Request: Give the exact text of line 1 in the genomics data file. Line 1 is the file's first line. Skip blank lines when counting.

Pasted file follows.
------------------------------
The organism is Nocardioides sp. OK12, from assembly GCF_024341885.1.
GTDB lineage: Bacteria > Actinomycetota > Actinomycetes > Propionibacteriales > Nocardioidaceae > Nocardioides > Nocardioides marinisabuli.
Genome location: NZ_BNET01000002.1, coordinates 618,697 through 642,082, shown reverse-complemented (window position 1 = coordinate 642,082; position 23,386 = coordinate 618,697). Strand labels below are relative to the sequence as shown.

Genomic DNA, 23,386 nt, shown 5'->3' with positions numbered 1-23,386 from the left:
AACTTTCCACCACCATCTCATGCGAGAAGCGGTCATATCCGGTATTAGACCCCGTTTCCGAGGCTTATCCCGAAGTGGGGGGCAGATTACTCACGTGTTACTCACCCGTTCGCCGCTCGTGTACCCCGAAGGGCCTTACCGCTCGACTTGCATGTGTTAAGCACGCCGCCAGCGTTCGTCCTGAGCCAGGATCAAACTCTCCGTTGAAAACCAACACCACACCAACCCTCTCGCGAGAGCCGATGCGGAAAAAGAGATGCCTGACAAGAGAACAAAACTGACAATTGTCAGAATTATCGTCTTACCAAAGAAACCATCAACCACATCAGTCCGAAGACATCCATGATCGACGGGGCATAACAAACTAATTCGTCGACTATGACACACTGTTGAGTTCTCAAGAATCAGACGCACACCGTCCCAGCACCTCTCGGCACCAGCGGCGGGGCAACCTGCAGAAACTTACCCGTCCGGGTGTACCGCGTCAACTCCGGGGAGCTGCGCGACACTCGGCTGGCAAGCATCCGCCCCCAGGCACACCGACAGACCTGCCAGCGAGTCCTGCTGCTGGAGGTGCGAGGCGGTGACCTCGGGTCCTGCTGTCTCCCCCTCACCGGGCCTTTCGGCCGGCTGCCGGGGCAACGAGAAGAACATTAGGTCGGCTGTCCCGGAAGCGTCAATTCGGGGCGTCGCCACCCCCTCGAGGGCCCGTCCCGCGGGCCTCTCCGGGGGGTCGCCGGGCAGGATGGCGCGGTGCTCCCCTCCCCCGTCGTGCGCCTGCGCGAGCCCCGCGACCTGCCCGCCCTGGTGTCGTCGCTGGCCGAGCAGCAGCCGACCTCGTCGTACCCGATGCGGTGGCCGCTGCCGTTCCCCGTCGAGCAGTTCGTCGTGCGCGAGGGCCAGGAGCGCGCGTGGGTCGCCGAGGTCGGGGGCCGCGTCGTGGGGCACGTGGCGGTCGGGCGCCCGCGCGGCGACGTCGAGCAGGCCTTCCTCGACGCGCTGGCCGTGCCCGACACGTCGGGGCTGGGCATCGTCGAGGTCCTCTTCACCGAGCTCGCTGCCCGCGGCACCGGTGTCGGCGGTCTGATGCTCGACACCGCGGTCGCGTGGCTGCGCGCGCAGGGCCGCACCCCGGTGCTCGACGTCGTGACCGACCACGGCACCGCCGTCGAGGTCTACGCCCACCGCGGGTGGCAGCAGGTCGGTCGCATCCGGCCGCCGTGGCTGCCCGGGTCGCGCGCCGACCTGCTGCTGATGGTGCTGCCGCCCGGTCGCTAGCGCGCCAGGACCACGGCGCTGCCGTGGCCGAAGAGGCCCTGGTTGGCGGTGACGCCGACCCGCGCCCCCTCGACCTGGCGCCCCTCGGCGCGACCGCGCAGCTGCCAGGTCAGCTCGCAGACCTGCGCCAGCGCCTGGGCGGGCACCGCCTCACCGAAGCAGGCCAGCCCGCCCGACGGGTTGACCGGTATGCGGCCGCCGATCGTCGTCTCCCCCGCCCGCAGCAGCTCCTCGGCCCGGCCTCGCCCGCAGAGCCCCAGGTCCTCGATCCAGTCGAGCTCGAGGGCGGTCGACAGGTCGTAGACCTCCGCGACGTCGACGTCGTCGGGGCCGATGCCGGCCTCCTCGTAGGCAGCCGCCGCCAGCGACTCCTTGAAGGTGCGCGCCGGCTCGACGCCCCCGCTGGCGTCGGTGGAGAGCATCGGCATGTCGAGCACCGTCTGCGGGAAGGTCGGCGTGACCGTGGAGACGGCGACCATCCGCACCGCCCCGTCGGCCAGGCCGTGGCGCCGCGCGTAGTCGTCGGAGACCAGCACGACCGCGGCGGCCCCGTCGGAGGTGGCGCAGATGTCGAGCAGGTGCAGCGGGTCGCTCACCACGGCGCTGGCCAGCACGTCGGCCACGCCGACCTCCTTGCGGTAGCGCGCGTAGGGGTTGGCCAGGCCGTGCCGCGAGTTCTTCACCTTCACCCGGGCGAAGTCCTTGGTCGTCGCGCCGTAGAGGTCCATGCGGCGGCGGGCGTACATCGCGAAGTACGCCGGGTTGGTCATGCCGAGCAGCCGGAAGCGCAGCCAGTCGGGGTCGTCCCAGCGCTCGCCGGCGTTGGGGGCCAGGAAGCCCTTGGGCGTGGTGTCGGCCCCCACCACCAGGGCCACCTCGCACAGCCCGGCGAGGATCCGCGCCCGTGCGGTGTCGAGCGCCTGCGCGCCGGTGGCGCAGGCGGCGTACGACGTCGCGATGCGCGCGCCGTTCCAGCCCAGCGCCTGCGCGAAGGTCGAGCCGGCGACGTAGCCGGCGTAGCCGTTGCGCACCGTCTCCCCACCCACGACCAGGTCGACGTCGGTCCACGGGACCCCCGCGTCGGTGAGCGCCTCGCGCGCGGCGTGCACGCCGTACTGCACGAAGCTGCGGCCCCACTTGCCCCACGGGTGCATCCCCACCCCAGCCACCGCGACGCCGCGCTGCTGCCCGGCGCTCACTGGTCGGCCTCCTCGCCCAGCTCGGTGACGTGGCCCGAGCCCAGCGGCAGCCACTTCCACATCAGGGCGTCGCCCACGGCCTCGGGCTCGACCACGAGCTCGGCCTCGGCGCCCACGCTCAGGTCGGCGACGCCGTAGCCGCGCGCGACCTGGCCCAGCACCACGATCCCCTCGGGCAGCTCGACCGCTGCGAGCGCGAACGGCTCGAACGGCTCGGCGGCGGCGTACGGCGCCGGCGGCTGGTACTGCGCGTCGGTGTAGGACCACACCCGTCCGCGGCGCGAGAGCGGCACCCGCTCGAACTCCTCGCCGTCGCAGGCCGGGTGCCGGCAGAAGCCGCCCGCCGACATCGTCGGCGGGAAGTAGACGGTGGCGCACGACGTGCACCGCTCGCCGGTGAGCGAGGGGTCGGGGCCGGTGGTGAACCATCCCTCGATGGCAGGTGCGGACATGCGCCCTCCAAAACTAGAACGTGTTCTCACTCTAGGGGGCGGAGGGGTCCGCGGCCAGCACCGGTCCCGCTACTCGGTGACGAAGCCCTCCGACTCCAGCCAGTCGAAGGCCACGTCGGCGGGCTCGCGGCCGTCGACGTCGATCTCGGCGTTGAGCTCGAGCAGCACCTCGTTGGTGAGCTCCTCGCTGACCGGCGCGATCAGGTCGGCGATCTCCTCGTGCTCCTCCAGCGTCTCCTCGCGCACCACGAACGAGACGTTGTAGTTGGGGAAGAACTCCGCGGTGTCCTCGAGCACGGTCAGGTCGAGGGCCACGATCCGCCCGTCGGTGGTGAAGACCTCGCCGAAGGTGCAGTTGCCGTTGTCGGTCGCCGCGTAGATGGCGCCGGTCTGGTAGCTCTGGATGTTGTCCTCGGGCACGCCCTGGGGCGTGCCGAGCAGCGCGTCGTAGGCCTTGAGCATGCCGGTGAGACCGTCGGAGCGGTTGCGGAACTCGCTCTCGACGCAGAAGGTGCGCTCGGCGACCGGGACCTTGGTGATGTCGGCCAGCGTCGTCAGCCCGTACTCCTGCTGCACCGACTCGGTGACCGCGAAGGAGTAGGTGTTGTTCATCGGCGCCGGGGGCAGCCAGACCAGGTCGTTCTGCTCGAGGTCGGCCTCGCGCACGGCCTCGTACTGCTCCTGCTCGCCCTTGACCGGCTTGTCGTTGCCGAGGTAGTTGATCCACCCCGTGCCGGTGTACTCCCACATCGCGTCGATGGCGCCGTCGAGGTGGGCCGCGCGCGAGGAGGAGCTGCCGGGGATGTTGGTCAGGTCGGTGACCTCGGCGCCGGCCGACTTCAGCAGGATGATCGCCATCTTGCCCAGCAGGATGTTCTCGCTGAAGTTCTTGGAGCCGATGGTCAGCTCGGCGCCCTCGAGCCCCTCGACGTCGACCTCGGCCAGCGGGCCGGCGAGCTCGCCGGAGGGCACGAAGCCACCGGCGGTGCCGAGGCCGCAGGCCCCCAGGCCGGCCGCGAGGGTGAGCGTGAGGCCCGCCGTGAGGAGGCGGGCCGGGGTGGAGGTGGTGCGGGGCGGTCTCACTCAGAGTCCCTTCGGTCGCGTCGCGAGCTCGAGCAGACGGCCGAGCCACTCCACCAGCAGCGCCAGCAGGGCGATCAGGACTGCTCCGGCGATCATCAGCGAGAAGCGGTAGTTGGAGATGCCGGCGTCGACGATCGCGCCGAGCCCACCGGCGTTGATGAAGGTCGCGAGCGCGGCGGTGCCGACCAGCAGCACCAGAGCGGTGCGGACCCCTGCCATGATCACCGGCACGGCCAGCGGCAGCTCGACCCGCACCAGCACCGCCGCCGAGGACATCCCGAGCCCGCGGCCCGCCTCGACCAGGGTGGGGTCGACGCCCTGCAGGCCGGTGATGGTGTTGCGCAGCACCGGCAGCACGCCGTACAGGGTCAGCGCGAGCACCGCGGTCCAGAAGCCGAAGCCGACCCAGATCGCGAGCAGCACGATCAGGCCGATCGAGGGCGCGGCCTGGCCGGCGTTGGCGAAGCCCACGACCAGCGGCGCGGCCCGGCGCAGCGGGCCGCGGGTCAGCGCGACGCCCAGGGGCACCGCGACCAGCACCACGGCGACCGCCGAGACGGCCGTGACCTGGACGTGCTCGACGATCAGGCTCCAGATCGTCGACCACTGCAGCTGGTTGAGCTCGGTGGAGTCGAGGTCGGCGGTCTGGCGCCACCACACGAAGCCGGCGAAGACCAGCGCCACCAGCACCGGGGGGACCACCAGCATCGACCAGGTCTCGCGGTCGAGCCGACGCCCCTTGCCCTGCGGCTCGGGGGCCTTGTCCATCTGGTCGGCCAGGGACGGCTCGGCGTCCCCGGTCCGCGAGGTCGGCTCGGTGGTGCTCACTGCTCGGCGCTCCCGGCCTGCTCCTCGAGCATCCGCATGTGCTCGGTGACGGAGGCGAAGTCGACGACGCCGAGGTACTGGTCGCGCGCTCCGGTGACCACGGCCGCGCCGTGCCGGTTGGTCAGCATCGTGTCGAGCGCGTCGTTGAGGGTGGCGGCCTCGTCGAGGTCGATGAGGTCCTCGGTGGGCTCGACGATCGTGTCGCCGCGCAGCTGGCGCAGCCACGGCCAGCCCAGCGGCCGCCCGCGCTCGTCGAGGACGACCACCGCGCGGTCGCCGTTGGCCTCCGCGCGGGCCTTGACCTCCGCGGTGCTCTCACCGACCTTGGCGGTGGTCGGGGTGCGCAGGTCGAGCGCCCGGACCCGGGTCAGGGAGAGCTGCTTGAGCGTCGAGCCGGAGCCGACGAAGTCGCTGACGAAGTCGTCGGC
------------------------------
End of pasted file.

The organism is Nocardioides sp. OK12, from assembly GCF_024341885.1.